Many Japanese return to their hometowns for the holidays, and most of them use the opportunity to savor local cooking again while they’re home. One typical New Year’s dish is zoni, a soup made with mochi. Zoni has a lot of variety, however. Each area has its own recipes with different ingredients and seasonings.
Hakata zoni uses sumashi jiru, a clear broth, and flying fish that has been dried and grilled for the stock. Another seasonal food is the amberjack, a fish known for having five different names at different stages of its growth. For that reason, the fish has come to symbolize social success, and it is often served at celebratory occasions. Yet another Hakata specialty is the vegetable called katsuona, which has a flavor resembling the bonito, or katsuo, when chewed. The shape of the mochi used in zoni differs also depending on the region. In Hakata, round mochi is mostly used.
Another Hakata favorite indispensable for New Year’s, festivals, and celebratory occasions is gameni. That’s a type of stew with bite-size pieces of chicken, taro, carrot, lotus root, burdock root, shiitake mushrooms, and konnyaku, and flavored with sugar and soy sauce. The name gameni is derived from an expression in the Hakata dialect that means a mixture of many different things. That perfectly describes the dish.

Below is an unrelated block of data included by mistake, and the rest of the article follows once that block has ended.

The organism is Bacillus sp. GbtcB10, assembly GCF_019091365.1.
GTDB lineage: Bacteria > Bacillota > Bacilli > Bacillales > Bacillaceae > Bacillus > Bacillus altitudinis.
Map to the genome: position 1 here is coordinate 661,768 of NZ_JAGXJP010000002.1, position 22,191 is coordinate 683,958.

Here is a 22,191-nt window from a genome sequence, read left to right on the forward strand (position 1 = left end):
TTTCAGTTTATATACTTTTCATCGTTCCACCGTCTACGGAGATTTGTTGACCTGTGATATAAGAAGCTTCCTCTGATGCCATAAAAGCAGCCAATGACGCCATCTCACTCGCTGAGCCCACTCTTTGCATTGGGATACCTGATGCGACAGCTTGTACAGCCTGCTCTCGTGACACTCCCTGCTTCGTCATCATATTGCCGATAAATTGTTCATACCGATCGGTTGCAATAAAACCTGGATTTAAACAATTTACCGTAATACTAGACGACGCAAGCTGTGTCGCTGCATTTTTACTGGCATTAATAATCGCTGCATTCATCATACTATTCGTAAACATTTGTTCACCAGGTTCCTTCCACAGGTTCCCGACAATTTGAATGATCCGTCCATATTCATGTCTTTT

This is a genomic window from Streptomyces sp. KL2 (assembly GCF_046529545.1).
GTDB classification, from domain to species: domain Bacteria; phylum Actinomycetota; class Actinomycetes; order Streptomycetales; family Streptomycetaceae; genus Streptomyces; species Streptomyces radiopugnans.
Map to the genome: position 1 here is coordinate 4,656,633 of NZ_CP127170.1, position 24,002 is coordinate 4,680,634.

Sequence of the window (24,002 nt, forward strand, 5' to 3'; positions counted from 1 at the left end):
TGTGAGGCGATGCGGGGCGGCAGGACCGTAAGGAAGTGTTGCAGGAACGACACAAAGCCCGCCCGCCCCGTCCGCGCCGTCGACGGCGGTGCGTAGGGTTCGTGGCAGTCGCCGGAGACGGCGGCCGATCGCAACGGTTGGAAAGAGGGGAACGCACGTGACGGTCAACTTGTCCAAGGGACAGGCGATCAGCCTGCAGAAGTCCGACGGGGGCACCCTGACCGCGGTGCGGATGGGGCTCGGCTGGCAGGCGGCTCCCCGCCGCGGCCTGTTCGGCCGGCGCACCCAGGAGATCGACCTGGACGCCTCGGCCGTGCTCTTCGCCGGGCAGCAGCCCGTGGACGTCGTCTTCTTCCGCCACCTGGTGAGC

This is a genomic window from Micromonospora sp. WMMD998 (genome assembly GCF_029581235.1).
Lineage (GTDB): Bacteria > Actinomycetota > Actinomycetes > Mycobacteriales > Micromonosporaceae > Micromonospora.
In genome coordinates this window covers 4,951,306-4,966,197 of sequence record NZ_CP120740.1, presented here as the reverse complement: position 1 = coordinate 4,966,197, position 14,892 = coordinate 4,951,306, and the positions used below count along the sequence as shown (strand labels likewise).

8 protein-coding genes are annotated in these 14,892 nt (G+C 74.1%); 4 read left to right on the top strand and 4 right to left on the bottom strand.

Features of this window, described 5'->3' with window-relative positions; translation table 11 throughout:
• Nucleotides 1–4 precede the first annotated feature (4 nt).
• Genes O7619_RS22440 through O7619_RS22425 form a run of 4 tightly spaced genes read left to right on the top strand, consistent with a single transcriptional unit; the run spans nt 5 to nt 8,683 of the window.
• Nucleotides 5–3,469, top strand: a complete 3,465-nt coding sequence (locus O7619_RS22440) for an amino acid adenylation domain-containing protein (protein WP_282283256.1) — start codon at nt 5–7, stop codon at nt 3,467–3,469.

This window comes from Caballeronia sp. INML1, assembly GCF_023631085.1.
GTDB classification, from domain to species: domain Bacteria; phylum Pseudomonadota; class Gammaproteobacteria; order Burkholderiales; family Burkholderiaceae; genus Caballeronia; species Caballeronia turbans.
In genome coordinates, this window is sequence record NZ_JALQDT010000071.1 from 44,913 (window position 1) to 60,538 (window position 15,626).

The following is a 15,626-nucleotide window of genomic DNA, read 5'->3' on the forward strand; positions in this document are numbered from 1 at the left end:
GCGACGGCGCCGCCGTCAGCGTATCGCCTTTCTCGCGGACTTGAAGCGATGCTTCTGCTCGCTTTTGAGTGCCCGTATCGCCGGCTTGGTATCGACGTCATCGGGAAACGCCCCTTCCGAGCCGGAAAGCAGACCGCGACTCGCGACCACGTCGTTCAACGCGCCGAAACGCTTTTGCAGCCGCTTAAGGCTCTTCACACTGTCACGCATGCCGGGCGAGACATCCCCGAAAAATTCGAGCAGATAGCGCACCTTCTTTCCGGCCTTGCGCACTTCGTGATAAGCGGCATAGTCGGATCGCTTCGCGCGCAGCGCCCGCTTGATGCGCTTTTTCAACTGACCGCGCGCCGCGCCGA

Most local dishes use ingredients and cooking styles suited to the climate and geography of the area. For example, fish are often used in Hakata zoni, which is a reflection of the area’s proximity to the sea and ease of acquiring fresh seafood. Recently, a number of shops have opened that serve Hakata zoni and gameni year-round. Now you can enjoy some anytime — not just at New Year’s.
Originally published online for Fukuoka Now magazine (Jan. 2012)